This is the story of a baby born to a high school junior, a 17-year-old, who makes the ultimate sacrifice and gives the infant up for adoption. That’s what a new friend of ours did years ago. Her name is Jan and she lives in rural Augusta with her husband Tom.
The couple moved from Chesterfield to a house with acreage 12 years ago. Both are retired, Jan formerly a nurse and Tom a lawyer. They have two adult children, Mike, and Katie, both of St. Louis. Katie and her husband just had a new baby named Henry.
But Mike and Katie aren’t Jan’s only children.
In 1971, she gave birth to a baby girl. She was in a relationship she didn’t want to continue, and Catholic to boot, so Jan was advised by her family to offer her baby for adoption through Catholic Charities. All Jan ever knew is that her little one went to a “professional family”; she wasn’t told their names or their locale. “Basically, that event in my life was buried for 46 years,” Jan said.
But every year on June 14th, the baby’s birthday, Jan would think of the child and wonder what had happened to her. “But never once did I think I’d meet her.”
What Happened Next
A couple unable to conceive adopted Jan’s baby, naming her Kirstie. As so often happens this baby issued in another bundle of joy. Two months after Kirstie was adopted, Suzanne and her husband J.C. discovered they were pregnant. A little boy was born, and a girl followed him up, completing the family.
Kirstie enjoyed a happy childhood in a supportive and loving home. But she always wanted to find her birth mother, a venture her adoptive parents encouraged, never feeling threatened by Kirstie’s curiosity. Twenty years ago when Kirstie was making plans to get married, she tried to locate her biological mother, but that door seemed locked tight.
Kirstie’s breakthrough came from Jan’s family. Three years ago her mother, sister Julie and son, all of Arizona, sent saliva samples to “23andMe” hoping their DNA would provide clues to their ancestry, something many people are doing these days. With this program, results can be kept private or made public — Jan’s sister and son chose the latter.
Oh, Happy Day
On Kirstie’s birthday in June, Julie received an email from an address she didn’t recognize, so she didn’t open it. But her son did, and advised her to take a look. Kirstie had written after seeing Julie’s results on “23andMe.” She’d also submitted a saliva sample and said she believed she was Julie’s niece.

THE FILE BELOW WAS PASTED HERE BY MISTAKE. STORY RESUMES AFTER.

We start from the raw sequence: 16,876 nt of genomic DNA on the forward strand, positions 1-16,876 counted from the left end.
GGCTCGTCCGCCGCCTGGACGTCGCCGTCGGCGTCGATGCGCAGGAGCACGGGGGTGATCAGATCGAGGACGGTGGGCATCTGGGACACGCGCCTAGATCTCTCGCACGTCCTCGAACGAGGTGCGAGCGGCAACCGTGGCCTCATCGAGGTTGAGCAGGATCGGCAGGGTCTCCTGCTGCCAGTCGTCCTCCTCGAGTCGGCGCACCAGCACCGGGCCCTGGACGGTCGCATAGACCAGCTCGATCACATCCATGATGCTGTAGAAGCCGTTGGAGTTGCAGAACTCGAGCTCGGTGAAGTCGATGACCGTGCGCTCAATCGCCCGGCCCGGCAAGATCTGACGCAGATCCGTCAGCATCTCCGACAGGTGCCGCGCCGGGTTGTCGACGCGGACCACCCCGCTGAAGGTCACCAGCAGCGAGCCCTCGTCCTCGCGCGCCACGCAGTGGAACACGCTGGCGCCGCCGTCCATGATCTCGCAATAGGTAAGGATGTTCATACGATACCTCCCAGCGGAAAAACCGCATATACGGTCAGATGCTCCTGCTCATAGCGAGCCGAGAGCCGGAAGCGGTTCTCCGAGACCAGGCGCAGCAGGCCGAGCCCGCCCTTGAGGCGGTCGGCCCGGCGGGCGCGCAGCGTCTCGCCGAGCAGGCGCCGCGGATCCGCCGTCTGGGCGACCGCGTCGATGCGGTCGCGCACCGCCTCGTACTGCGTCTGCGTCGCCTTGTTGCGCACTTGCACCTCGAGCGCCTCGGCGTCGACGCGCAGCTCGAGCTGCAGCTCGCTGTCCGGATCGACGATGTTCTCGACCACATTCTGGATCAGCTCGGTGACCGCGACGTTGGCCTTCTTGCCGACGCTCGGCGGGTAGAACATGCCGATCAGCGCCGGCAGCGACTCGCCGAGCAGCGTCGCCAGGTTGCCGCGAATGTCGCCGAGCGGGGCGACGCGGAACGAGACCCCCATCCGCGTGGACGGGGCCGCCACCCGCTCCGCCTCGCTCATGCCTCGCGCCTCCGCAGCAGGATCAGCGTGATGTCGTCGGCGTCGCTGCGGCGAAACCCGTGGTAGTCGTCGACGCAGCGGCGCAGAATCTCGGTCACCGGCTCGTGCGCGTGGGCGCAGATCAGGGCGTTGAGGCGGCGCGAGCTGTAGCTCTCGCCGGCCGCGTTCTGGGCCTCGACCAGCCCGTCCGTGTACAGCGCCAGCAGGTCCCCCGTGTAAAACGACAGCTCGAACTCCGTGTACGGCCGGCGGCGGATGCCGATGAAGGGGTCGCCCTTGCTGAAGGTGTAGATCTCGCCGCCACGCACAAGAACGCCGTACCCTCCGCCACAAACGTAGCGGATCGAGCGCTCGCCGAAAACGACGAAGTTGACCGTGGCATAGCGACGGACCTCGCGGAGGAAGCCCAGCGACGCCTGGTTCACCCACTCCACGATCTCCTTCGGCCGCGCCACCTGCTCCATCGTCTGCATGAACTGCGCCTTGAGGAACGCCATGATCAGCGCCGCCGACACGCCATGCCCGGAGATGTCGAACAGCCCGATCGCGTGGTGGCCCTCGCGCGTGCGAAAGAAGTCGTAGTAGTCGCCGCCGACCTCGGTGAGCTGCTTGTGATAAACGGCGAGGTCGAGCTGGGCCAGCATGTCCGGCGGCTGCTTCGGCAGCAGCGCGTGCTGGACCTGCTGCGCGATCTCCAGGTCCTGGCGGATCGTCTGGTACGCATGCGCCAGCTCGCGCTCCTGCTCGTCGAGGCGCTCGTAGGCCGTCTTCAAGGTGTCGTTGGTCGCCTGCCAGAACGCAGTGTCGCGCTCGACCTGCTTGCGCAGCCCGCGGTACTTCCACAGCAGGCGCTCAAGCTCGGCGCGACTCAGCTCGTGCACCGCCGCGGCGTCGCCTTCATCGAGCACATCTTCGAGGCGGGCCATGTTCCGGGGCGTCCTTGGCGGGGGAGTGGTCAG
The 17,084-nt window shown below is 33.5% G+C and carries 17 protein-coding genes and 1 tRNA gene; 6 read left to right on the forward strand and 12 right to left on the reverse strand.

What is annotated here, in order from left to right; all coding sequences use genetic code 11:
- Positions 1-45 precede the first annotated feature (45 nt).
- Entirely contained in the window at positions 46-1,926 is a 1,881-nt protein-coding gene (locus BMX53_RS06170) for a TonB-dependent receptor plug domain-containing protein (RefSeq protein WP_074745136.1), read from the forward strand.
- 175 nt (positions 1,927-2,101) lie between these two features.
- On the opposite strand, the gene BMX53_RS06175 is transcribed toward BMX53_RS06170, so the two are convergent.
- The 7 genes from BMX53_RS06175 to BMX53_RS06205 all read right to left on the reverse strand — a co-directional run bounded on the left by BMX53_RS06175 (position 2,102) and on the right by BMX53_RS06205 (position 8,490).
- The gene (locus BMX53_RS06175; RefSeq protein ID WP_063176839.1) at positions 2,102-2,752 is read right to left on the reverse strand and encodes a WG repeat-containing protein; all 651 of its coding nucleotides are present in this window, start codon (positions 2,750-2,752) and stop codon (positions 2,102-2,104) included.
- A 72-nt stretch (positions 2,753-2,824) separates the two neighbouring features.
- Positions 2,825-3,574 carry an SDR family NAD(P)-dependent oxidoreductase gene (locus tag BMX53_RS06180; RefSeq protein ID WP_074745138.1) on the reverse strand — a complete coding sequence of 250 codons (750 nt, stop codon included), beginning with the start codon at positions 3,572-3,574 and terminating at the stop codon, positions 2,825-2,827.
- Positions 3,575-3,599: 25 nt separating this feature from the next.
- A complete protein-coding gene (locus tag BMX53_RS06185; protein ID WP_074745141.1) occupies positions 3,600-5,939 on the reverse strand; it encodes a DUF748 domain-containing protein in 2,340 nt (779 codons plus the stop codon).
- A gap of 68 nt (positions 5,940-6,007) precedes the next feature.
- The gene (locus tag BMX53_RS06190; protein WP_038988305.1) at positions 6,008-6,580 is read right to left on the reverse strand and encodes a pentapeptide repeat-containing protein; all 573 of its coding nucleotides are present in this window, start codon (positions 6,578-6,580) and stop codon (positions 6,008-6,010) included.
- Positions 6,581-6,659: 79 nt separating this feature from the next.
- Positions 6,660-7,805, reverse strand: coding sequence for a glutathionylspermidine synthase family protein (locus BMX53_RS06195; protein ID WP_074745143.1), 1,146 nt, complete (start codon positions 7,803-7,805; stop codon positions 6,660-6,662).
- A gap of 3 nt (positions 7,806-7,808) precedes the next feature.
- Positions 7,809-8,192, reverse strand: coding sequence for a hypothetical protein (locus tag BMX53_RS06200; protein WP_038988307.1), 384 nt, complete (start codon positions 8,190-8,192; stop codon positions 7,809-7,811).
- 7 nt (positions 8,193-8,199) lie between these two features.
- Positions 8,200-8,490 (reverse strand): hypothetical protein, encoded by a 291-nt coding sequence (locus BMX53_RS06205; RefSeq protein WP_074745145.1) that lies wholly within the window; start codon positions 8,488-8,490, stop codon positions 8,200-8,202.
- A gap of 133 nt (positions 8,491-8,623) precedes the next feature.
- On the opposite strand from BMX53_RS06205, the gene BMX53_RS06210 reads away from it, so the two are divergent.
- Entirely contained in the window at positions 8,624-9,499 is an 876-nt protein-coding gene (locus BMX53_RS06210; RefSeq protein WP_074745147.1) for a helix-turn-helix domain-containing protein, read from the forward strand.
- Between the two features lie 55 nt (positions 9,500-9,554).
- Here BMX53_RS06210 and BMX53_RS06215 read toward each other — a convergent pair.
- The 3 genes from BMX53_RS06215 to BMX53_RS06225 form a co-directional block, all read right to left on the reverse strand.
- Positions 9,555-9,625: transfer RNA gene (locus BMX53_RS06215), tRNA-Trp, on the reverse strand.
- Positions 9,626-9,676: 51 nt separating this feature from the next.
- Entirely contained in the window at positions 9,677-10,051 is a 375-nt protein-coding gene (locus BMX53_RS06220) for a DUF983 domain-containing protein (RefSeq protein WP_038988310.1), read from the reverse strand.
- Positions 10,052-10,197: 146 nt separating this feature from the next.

When Julie contacted Jan to see if it was OK to give Kirstie her email address Jan was in “absolute shock.” Tom, not wanting his wife to be crushed if Kirstie wasn’t her daughter, urged Jan not to “jump to conclusions.” But there were too many similarities not to — Kirstie was born in the same hospital where Jan had given birth, and on the same day. Naturally, Jan swung between cold-stone fear and jubilation about this shocking revelation.
When Kirstie emailed to see if they could meet, they decided on getting together in a park. Jan was sure she was going to be a “blubbering mess.” But four days later when mother and daughter saw one another not a tear was shed. As they embraced, Jan found herself looking into the face of a woman that Tom later said looked just like Jan at the same age.
Coincidences have abounded as the two continue to bond — Kirstie and Jan lived only 10 miles from each other all those years, and Kirstie continues to teach in the Rockwood School District where Jan’s other two children attended school.
Jan and Tom knew they were going to have their first grandchild in September, but couldn’t have imagined having two more in a year, Julia, 16, and Preston, 14, Kirstie and her husband Dale’s children.
To further enlarge the clan, Kirstie found her biological father in St. Charles. With no grandchildren of his own, Jim is thrilled to take on a role he hadn’t enjoyed before — the combined family met at Kirstie’s son’s soccer games and got together at a celebration at Kirstie’s on Christmas Eve.
It will be quite a 2018 for Jan, Tom and Kirstie — both in joy and number considering that Jan and Tom’s family has doubled and Kirstie’s has tripled. And though Kirstie lost her adoptive mother Suzanne to cancer in October, she’s found Jan, who says she hasn’t stopped smiling since she got the email from a baby whose grown into an adult daughter she looks forward to getting to know. Already they’ve discovered they have many common interests.
Now Jan’s other daughter Katie has a sister, and a niece and nephew who can’t wait to babysit for little Henry, now Suzanne’s husband J.C., has even more family to help ease the sorrow of his wife’s passing. The blessings of this love story continue to multiply and play out.
We just never know what miracles this life has in store for us.